The Oil Sands Weekly
- Total holds the line on cost overruns at Fort Hills
- Alberta gov't puts a positive spin on higher carbon levies
- CAPP warns of more job losses ahead
- "Weather bomb" helps boost natgas demand
- Trump continues push for world energy dominance
- Alaskan oil & gas reserves revised substantial higher
- TransCanada puts Leach XPress into service ...
- ... and plans another US two natgas pipelines by year-end
- Russia reports record output in 2017
- Global oil & gas spending expected to decline again this year.
Total holds the line on spending increases at Fort Hills
French energy major Total and its partners, Suncor and Teck, have settled their commercial dispute over unpaid bills at Fort Hills. Last summer, Suncor disclosed its spat with Total, who had refused to provide additional funding for cost overruns at the oil sands mine. Capital costs for facility jumped from about $15 to $17 billion last year due to scope changes in its secondary extraction plant. Suncor says more than 80% of Fort Hills is now operational and first oil is expected around mid-January. Once the deal closes, Total's stake is cut to 26.05%, boosting Suncor's and Teck's share to 53.06% and 20.89%, respectively.
CAPP not so positive on employment prospects in energy patch
The Canadian Association of Petroleum Producers warns to expect more layoffs in 2018, blamed on unfavourable government policy. President Tim McMillan says oil majors are redirecting their funds to the US where returns are more attractive, noting "We have positioned ourselves to be less competitive ... and because of that, we’re not going to see the level of investment we saw over the last decade ... When we should be making ourselves more competitive, it seems we’re going the other direction." Although Alberta Premier Rachel Notley says she remains cautiously optimistic on 2018, Alberta is at risk of losing thousands of jobs this year as both the $17 billion Fort Hills Mine and $9 billion NW Refinery projects complete construction in the first half of this year.
Alberta's NDP government grasps at straws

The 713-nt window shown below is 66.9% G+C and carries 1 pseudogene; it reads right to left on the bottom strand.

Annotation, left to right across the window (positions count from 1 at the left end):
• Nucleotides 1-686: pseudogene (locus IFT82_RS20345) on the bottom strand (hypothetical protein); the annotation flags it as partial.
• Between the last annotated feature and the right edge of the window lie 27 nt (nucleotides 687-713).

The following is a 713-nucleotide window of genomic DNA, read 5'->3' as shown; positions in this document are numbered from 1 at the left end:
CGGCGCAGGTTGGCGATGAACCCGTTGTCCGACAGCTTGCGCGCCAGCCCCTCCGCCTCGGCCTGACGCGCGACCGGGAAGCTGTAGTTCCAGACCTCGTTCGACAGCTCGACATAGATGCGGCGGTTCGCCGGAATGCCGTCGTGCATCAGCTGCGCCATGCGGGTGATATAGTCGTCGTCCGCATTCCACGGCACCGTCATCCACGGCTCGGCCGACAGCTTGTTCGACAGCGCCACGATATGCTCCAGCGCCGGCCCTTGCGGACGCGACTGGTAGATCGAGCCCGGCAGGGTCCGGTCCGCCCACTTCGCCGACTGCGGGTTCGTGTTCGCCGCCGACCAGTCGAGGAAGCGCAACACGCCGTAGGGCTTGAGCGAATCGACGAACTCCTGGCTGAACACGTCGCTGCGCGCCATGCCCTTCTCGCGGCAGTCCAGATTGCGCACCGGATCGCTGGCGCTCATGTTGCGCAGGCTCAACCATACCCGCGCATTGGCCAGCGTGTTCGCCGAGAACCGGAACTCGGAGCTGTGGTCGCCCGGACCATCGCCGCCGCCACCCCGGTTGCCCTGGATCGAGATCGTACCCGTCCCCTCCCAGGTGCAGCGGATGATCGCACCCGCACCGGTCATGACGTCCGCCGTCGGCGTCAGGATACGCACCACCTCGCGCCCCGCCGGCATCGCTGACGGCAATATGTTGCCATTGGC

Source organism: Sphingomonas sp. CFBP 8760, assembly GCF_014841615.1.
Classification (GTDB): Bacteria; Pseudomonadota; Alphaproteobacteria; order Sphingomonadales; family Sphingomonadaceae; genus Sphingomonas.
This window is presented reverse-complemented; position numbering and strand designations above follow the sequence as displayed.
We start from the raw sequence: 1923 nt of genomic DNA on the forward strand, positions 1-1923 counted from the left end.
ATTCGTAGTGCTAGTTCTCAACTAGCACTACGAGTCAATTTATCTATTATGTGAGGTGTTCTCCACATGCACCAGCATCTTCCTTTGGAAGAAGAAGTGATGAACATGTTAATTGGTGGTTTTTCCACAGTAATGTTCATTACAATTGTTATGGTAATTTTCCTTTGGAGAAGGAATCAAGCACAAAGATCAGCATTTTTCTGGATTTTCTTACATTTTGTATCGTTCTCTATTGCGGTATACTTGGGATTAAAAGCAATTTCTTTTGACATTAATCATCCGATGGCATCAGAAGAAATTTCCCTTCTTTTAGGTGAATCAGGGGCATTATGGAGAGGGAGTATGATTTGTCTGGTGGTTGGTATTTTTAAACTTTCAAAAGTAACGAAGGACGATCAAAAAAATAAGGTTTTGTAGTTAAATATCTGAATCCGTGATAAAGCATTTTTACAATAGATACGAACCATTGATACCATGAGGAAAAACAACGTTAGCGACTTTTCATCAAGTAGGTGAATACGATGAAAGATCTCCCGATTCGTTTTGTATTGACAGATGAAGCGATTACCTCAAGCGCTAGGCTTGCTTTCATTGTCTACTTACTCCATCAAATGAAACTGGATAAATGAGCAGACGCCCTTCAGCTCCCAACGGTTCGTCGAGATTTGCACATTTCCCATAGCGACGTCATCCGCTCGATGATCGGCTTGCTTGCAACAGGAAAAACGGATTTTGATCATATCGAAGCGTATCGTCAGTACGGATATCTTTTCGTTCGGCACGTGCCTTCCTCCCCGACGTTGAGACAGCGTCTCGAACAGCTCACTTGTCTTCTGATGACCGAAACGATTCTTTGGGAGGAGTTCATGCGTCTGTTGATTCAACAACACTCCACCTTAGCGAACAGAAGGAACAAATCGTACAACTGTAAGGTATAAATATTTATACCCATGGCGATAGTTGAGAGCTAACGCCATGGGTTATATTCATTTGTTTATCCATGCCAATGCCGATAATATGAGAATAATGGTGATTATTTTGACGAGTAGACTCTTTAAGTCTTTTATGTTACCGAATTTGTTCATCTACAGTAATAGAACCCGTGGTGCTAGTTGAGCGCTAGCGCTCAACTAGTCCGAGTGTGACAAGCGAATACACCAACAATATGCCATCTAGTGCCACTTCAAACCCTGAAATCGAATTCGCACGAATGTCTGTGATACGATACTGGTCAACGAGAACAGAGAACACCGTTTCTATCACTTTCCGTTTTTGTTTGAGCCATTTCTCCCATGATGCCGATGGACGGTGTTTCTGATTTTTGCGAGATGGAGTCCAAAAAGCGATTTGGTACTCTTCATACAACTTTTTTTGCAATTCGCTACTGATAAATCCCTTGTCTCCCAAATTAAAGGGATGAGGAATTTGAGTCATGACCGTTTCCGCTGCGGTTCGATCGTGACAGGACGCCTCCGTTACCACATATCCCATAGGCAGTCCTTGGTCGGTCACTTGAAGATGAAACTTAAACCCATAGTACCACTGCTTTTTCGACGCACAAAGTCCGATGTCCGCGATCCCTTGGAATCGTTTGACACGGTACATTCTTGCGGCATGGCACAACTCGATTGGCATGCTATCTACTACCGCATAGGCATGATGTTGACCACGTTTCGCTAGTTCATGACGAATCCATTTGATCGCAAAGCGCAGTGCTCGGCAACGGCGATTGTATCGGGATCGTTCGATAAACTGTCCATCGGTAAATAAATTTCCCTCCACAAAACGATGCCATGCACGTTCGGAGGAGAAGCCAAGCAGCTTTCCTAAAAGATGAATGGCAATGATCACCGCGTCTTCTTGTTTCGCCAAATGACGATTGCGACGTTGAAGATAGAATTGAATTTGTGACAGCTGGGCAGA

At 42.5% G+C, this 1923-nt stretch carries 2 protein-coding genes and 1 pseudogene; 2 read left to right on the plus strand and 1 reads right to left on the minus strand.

Alberta's carbon tax jumped 50% to $30/tonne on New Year's Day, adding another 2.24 ¢/L at the pump, bringing the total carbon tax levy to almost 7 ¢/L. Wholesale electricity prices will also double as four coal-fired power plants are decommissioned this year. Most of those increase will be passed on to industrial users, but households are set to see a significant rise again in 2020, as the province's PPA subsidy (power purchase arrangements) disappears. The NDP government says the new carbon levy has helped it get several pipelines approved and boosted economic activity in the province. Almost 60% of lower to middle income Albertans are set to receive rebate cheques to offset the added costs.
Alaskan reserves revised significantly higher
The US Geological Survey (USGS) has made a sizeable upward revision in its estimates of recoverable reserves in northern Alaska. After a slew of recent discoveries, USGS now says Alaska's National Petroleum Reserve, the Western Beaufort Sea and adjacent state and federal lands and waters holds an estimated 17.6 billion barrels of oil and 50 trillion cubic feet of gas. US Secretary of the Interior Ryan Zinke says "these assessments show that the North Slope will remain an important energy hub for decades to come in order to meet the energy needs of our nation."
Trump continues to push for energy dominance
The Trump Administration is proposing a massive offshore oil and gas lease sale, including in Arctic, Atlantic and Pacific Waters, which have been off-limits over the past few decades. The National Outer Continental Shelf Oil and Gas Leasing Program would make over 90% of the outer continental shelf available for leasing, including areas put off-limits by the Obama Administration. If approved, the legislation would be valid for 5-years (2019 to 2024) and could open areas off the East Coast from Florida to Maine, and off the coast of California, prompting several state-level officials to explore all legal options to stop the sale. The US government is also proposing new subsidies for nuclear plants and coal-fired power, much at the dismay of natural gas producers.
Sunoco forced to hit pause on NGL line construction
Regulators in the State of Pennsylvania have ordered Sunoco to halt construction of its US$2.5 billion Mariner East 2 NGL pipeline in the southern part of the state. The Department of Environmental Protection (DEP) accuses the company of "egregious and willful violations" of state laws, having already issued dozens of warnings since last spring. The DEP has ordered Sunoco to come up with an action plan before allowing construction to restart. Sunoco says it will comply with the ruling and plans to restart construction "promptly." Mariner East 2 will carry propane, butane and ethane from the Marcellus Shale natural gas formation to an export terminal near Philadelphia.
Old Man Winter gives a big boost to natgas demand
Below-average temperatures across North America's most populated centres have translated into record natural gas demand south of the border. New Year’s Day turned out to be the coldest this century in the Lower 48 states, sparking a record demand of 143 billion cubic feet. According to the Energy Information Administration (EIA), natural gas consumption for the month of October was also a record. The cold snap has moves natural gas prices into bull market territory, gaining almost 20% earlier this week, before retreating by the end of the week. The "weather bomb" knocked-out power across New England, including a nuclear power plant, also giving a boost to heating oil prices. Five refineries on the East Coast were forced to deal with frozen pipes, although no major outages have yet to be reported.